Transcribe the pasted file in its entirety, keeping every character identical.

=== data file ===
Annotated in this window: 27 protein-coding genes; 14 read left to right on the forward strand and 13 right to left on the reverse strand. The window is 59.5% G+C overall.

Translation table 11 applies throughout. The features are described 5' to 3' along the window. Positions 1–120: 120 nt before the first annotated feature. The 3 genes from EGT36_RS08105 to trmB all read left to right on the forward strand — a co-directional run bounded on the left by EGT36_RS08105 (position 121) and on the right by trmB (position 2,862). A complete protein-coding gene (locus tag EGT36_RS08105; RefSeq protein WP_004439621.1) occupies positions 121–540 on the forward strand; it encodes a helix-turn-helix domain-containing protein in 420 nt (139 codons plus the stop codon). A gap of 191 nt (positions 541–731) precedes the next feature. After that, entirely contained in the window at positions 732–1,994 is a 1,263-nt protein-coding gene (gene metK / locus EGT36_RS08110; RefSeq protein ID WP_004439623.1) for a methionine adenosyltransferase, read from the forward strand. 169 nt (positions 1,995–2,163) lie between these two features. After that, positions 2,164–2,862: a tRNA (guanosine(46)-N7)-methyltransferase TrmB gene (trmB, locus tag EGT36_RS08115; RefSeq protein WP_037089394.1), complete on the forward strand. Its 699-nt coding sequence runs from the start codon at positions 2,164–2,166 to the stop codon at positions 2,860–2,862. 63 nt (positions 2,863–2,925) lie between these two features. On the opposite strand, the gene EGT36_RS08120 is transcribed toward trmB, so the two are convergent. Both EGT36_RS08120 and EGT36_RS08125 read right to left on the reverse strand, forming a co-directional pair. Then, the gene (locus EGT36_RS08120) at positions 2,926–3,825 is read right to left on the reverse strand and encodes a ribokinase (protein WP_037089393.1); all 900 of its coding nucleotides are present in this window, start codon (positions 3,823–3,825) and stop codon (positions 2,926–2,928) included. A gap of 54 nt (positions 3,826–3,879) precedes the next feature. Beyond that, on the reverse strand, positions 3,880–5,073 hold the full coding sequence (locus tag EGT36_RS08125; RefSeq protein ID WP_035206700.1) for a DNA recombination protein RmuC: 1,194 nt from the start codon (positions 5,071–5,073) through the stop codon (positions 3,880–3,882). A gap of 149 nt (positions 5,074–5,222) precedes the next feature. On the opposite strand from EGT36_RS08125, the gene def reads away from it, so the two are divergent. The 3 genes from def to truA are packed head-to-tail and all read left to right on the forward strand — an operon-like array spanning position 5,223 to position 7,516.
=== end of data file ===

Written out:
Annotated in this window: 27 protein-coding genes; 14 read left to right on the forward strand and 13 right to left on the reverse strand. The window is 59.5% G+C overall.

Translation table 11 applies throughout. The features are described 5' to 3' along the window. Positions 1–120: 120 nt before the first annotated feature. The 3 genes from EGT36_RS08105 to trmB all read left to right on the forward strand — a co-directional run bounded on the left by EGT36_RS08105 (position 121) and on the right by trmB (position 2,862). A complete protein-coding gene (locus tag EGT36_RS08105; RefSeq protein WP_004439621.1) occupies positions 121–540 on the forward strand; it encodes a helix-turn-helix domain-containing protein in 420 nt (139 codons plus the stop codon). A gap of 191 nt (positions 541–731) precedes the next feature. After that, entirely contained in the window at positions 732–1,994 is a 1,263-nt protein-coding gene (gene metK / locus EGT36_RS08110; RefSeq protein ID WP_004439623.1) for a methionine adenosyltransferase, read from the forward strand. 169 nt (positions 1,995–2,163) lie between these two features. After that, positions 2,164–2,862: a tRNA (guanosine(46)-N7)-methyltransferase TrmB gene (trmB, locus tag EGT36_RS08115; RefSeq protein WP_037089394.1), complete on the forward strand. Its 699-nt coding sequence runs from the start codon at positions 2,164–2,166 to the stop codon at positions 2,860–2,862. 63 nt (positions 2,863–2,925) lie between these two features. On the opposite strand, the gene EGT36_RS08120 is transcribed toward trmB, so the two are convergent. Both EGT36_RS08120 and EGT36_RS08125 read right to left on the reverse strand, forming a co-directional pair. Then, the gene (locus EGT36_RS08120) at positions 2,926–3,825 is read right to left on the reverse strand and encodes a ribokinase (protein WP_037089393.1); all 900 of its coding nucleotides are present in this window, start codon (positions 3,823–3,825) and stop codon (positions 2,926–2,928) included. A gap of 54 nt (positions 3,826–3,879) precedes the next feature. Beyond that, on the reverse strand, positions 3,880–5,073 hold the full coding sequence (locus tag EGT36_RS08125; RefSeq protein ID WP_035206700.1) for a DNA recombination protein RmuC: 1,194 nt from the start codon (positions 5,071–5,073) through the stop codon (positions 3,880–3,882). A gap of 149 nt (positions 5,074–5,222) precedes the next feature. On the opposite strand from EGT36_RS08125, the gene def reads away from it, so the two are divergent. The 3 genes from def to truA are packed head-to-tail and all read left to right on the forward strand — an operon-like array spanning position 5,223 to position 7,516.